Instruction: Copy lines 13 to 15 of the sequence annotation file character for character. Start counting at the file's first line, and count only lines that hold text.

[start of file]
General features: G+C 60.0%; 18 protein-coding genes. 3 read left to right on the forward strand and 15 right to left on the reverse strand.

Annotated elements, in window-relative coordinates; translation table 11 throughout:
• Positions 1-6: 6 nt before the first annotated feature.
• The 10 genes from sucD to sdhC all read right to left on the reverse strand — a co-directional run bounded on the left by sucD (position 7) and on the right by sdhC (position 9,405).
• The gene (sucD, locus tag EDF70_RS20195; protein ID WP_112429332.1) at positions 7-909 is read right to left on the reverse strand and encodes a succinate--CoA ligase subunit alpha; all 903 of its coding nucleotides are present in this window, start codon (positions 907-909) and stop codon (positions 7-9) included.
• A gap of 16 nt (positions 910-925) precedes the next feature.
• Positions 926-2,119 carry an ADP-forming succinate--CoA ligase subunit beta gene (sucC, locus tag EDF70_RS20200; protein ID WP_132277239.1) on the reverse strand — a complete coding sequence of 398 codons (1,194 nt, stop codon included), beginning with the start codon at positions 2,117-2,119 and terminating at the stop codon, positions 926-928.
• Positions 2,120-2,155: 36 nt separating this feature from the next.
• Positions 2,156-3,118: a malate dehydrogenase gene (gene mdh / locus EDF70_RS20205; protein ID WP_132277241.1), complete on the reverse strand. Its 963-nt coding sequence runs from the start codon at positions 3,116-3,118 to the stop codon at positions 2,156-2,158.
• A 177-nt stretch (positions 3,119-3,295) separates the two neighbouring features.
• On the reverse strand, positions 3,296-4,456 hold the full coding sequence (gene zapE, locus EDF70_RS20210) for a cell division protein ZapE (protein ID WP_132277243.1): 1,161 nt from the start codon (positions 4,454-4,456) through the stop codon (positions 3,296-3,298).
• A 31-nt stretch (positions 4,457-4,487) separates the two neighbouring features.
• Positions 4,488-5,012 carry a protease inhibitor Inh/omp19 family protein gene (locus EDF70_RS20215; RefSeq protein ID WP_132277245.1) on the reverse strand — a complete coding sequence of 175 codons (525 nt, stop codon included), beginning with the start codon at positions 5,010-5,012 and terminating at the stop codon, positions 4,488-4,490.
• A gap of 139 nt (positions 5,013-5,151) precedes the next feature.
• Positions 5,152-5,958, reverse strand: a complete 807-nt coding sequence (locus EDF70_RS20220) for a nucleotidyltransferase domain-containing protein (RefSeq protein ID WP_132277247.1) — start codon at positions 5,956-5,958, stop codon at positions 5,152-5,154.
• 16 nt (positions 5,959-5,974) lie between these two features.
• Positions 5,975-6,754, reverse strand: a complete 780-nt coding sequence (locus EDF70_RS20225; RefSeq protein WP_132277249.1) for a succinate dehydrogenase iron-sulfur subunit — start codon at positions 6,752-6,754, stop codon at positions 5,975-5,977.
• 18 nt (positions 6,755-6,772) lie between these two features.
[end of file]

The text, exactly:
• Positions 4,488-5,012 carry a protease inhibitor Inh/omp19 family protein gene (locus EDF70_RS20215; RefSeq protein ID WP_132277245.1) on the reverse strand — a complete coding sequence of 175 codons (525 nt, stop codon included), beginning with the start codon at positions 5,010-5,012 and terminating at the stop codon, positions 4,488-4,490.
• A gap of 139 nt (positions 5,013-5,151) precedes the next feature.
• Positions 5,152-5,958, reverse strand: a complete 807-nt coding sequence (locus EDF70_RS20220) for a nucleotidyltransferase domain-containing protein (RefSeq protein ID WP_132277247.1) — start codon at positions 5,956-5,958, stop codon at positions 5,152-5,154.